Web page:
"I have to believe that the reverse is also true," said Rick McAllister of the Florida Retail Federation, "that if it went up substantially it would reduce spending, which is the last thing we need to have happen."
The Senate will soon present its plan, following weeks of hearings at which hundreds of taxpayers poured forth their anger and frustration.
"We're looking at several options and we're not firm on any," said Senate Majority Leader Dan Webster, R-Winter Garden.
Webster, whose 27 years in the House and Senate make him the most seasoned lawmaker in Tallahassee, worries about policymakers pushing tax policy changes too quickly.
"I think we have to look at it in a very prudent way," he said.
At the Senate hearings, homeowners spoke tearfully of taking out loans to pay property taxes. Others voiced regret for moving to Florida.
Firefighters, teachers and other workers said they have given up hope of ever buying a home on a public employee's salary.
But the most common complaint is that cities and counties spend too much money.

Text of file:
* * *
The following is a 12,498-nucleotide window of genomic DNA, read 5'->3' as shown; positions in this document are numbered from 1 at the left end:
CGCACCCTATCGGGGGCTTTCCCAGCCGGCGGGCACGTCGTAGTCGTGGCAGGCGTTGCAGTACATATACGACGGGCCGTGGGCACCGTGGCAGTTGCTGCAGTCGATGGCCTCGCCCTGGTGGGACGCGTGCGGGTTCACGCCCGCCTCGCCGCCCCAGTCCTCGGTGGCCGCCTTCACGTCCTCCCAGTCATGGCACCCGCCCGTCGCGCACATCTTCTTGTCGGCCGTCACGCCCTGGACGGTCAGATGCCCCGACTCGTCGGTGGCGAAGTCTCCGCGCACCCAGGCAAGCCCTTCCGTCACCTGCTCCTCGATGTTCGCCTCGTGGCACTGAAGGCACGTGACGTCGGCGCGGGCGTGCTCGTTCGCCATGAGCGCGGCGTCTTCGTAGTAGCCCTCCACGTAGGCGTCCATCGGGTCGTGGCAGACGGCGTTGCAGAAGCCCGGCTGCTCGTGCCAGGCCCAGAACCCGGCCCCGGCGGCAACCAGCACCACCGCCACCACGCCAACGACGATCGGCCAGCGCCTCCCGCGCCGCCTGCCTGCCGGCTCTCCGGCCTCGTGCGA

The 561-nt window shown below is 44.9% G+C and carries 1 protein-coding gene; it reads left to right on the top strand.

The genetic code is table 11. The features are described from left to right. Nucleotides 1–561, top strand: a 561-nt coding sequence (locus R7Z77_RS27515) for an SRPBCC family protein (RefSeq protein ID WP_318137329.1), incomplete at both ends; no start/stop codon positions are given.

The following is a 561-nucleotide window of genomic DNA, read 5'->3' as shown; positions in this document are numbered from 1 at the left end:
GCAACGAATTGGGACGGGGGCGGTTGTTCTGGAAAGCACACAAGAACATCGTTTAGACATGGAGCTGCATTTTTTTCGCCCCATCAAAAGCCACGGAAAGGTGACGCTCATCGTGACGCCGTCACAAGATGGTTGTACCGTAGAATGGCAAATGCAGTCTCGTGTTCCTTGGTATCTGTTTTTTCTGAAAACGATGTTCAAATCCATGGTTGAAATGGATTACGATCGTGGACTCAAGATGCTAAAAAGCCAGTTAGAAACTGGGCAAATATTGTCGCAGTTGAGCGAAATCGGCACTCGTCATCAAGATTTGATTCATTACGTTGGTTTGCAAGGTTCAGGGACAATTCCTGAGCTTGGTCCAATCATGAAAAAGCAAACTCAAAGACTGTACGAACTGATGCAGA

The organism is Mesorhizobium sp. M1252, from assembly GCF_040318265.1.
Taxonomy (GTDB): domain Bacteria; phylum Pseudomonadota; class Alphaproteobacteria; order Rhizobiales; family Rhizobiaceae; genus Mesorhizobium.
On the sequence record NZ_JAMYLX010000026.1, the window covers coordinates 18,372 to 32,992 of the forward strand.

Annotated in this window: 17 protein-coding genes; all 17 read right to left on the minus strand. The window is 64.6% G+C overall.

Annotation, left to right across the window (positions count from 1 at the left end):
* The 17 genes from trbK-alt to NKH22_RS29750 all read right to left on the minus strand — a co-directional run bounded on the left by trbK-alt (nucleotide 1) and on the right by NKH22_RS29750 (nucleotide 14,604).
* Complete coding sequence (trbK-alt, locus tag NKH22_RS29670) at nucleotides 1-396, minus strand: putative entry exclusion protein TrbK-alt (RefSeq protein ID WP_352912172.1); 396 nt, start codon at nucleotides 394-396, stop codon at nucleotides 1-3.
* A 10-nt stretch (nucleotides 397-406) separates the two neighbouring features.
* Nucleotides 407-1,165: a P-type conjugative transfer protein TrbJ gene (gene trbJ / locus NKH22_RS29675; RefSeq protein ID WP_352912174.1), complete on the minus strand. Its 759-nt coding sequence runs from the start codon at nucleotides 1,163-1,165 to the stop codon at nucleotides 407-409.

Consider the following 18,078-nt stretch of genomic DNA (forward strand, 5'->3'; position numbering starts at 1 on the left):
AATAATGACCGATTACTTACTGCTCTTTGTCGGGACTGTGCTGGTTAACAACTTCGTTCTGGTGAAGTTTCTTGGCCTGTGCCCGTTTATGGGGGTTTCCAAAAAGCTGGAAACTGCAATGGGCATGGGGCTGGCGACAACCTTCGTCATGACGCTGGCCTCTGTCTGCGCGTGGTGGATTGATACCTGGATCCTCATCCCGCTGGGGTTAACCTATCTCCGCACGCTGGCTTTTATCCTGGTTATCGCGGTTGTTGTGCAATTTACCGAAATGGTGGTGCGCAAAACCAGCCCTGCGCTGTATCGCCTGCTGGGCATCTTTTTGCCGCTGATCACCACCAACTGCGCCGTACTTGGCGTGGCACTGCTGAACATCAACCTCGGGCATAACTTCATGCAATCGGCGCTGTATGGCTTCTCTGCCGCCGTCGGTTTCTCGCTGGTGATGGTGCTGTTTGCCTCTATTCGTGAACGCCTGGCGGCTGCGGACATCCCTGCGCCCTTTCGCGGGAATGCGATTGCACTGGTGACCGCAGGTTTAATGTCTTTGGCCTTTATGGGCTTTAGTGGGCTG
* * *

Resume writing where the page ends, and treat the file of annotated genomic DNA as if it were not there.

"Not only reduce taxes, but you've got to reduce the spending," Stan Fox of Punta Gorda said in a refrain heard often in recent weeks. "And when you do the taxing, it's got to be equitable."
Fox said that for him, his wife and daughters, the happiest day of his life was when they moved to Florida.
"The second happiest day of my life might be when we move out," Fox added as the Fort Myers crowd burst into applause.
Such scenes, unthinkable a generation ago, may have damaged Florida's image as a low-tax haven.
As Crist and lawmakers look for ways to cut taxes, they got more worrisome news Monday. Senate leaders say they expect tax revenues to be $500-million to $800-million less than what has been budgeted, which could mean tighter budgets for state agencies under Crist's control.
The history of Florida's tax system is simple: Keep taxes as low as possible to encourage population growth and to lure well-off retirees to move here.
It worked so well that by the 1980s, people were clamoring for help from steady increases in property taxes.
The Save Our Homes amendment, a citizen-led ballot initiative in 1992, was hailed as a shield against increasing property taxes.
Over time, the 3 percent annual assessment growth cap has created separate groups of tax haves and have-nots, by shifting an ever-increasing property tax burden to business owners, snowbirds and renters.
Even before voters put Save Our Homes into the Constitution in 1992, Florida TaxWatch and others warned that it would be a property tax time bomb that would shift the tax burden to businesses and future home buyers without reducing government spending.
That's what happened.